— Simon Callow
Library Journal
Garelick (comparative literature, Univ. of Colorado) finds the birth of the modern celebrity in the "dandy" of 19th-century France and England. From Mallarm to Madonna, Oscar Wilde to Jackie O, Balzac to the Artist Formerly Known As Prince, the self-constructed cult personality figures of the past two centuries share many of the same traits. When the cultural tradition of the dandy merged with the erotic icon of the female stage performer, the modern star was born. Electronic mass-media only served to further distance the performer from the audience and the world in general. The richly annotated title's somewhat narrow, albeit interesting, focus makes this purchase more suitable for academic libraries, especially those collecting in the fields of entertainment, the arts, and cultural studies.Jeffery Ingram, Newport P.L., Ore.
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Product Details

  • ISBN-13: 9780691048697
  • Publisher: Princeton University Press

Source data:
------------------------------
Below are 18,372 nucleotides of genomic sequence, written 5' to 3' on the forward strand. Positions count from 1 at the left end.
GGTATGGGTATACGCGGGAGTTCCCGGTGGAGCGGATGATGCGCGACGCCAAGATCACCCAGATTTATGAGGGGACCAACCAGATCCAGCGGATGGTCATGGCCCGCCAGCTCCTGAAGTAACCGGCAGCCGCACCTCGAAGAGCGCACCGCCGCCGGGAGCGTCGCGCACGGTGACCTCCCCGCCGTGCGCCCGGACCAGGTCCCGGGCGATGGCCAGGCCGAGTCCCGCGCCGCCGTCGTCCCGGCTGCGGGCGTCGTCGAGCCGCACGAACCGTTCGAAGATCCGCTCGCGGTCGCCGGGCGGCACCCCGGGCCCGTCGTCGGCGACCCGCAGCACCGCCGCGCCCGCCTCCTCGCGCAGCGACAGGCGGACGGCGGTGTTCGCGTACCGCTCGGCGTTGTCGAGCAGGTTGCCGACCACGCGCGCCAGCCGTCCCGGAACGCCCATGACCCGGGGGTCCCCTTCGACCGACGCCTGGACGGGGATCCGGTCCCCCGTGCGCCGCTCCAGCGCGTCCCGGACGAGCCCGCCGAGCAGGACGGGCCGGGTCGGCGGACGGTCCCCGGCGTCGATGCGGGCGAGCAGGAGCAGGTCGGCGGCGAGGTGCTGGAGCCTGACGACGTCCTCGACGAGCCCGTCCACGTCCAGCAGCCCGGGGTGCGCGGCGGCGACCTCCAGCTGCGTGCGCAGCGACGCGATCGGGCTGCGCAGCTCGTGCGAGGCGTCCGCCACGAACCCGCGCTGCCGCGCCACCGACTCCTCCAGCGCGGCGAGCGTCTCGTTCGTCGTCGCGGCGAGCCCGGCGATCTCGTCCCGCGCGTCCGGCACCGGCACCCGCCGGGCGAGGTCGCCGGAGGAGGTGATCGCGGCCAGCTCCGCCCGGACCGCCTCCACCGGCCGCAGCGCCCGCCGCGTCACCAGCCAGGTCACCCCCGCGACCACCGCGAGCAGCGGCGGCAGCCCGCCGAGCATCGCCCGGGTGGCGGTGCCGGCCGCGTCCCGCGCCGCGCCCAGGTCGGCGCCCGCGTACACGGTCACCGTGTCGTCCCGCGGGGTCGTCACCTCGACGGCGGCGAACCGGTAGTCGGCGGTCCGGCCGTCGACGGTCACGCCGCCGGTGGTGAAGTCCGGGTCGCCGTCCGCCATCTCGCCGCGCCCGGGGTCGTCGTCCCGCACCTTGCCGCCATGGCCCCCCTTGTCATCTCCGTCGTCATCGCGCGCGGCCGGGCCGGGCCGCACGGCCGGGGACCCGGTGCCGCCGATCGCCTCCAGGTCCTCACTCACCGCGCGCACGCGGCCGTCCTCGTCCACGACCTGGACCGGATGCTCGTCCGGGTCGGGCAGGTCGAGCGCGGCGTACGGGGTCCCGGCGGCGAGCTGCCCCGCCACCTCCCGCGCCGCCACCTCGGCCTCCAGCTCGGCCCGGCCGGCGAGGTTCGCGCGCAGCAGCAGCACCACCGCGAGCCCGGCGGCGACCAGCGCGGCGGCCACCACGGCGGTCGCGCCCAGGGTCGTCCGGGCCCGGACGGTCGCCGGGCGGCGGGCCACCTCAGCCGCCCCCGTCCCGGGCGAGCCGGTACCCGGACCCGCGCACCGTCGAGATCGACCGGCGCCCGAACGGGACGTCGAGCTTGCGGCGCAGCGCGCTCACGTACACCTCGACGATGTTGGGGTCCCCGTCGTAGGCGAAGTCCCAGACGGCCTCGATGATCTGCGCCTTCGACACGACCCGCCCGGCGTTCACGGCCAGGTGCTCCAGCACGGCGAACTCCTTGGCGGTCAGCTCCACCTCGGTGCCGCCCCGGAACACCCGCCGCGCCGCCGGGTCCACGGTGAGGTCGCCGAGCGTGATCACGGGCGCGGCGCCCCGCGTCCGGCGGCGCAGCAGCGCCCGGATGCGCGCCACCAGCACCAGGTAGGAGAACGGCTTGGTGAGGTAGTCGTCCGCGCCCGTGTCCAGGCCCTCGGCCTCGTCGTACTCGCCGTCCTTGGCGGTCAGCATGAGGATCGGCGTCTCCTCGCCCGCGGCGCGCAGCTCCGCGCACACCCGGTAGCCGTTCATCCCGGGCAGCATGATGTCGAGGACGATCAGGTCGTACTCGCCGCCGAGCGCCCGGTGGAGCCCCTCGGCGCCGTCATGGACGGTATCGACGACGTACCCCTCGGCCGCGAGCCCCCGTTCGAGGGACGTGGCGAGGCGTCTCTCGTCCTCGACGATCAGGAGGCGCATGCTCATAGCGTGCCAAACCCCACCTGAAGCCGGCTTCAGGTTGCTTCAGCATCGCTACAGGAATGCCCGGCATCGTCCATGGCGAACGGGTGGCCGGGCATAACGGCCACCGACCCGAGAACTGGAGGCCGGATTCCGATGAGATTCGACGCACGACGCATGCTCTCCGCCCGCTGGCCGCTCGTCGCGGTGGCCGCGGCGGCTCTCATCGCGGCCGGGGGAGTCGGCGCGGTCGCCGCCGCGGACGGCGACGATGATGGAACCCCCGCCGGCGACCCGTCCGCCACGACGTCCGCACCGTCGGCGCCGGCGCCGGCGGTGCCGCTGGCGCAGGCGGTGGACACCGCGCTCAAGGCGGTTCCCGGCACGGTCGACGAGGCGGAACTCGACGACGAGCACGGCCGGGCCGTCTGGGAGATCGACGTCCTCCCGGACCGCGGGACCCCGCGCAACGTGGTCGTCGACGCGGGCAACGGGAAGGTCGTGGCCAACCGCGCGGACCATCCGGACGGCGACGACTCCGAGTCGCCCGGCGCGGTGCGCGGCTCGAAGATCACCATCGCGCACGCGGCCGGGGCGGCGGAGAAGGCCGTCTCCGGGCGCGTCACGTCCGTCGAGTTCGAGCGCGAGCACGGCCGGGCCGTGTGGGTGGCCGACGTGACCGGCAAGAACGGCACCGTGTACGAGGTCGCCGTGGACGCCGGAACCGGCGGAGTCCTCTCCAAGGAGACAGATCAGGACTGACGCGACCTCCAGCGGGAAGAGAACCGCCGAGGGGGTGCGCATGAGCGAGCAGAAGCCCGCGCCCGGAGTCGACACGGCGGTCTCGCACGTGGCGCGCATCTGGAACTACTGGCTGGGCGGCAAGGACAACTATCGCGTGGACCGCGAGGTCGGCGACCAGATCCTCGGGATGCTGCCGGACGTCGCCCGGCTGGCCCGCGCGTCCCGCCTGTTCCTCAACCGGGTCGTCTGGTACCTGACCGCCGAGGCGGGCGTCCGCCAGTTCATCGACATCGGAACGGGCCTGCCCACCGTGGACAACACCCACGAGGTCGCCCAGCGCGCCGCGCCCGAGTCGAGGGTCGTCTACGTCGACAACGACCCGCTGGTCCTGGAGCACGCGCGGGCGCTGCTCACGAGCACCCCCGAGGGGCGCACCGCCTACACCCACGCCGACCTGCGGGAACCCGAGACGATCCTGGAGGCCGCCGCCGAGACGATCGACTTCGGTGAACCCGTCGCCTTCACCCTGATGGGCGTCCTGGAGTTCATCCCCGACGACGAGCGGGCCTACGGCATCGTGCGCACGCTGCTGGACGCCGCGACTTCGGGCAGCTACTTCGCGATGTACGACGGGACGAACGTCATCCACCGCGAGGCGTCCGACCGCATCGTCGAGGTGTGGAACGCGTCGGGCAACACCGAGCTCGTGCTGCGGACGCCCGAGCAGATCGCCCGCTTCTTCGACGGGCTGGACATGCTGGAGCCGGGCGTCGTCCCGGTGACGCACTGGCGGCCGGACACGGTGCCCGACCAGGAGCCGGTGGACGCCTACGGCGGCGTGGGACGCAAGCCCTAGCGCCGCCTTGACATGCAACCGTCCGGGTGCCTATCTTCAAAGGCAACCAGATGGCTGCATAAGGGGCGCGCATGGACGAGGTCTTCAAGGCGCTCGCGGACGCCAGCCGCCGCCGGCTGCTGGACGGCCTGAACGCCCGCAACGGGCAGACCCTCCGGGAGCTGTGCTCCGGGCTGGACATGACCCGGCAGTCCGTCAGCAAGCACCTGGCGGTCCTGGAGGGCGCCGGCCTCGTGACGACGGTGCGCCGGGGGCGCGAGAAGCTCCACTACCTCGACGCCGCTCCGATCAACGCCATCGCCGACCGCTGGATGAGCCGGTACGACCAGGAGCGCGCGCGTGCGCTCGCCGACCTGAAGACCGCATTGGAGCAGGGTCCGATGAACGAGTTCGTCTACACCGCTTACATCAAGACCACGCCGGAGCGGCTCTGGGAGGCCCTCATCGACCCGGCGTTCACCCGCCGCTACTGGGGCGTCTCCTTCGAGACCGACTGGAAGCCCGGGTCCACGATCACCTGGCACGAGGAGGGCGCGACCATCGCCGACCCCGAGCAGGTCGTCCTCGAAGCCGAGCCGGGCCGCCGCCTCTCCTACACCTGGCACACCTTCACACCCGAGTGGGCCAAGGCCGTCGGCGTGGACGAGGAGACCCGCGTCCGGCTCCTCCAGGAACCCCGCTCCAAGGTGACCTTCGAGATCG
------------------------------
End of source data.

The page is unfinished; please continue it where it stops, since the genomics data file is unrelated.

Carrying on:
• Publication date: 11/29/1999
  • Pages: 232
  • Product dimensions: 5.67 (w) x 8.98 (h) x 0.73 (d)

Table of Contents


List of Illustrations
Acknowledgments
Introduction 3
Ch. 1 The Treatises of Dandyism 14
Balzac's Traite de la vie elegante 14
Barbey's Du Dandysme et de George Brummell 19
Baudelaire's Le Peintre de la vie moderne 27
Idols and Effigies: Jean Lorrain's Une Femme par jour 40
Ch. 2 Mallarme: Crowds, Performance, and the Fashionable Woman 47
Ch. 3 Robotic Pleasures, Dance, and the Media Personality 78
Ch. 4 Electric Salome: The Mechanical Dances of Loie Fuller 99
Ch. 5 Camp Salome: Oscar Wilde's Circles of Desire 128
Afterword 154
Notes 169
Bibliography 213
Index 227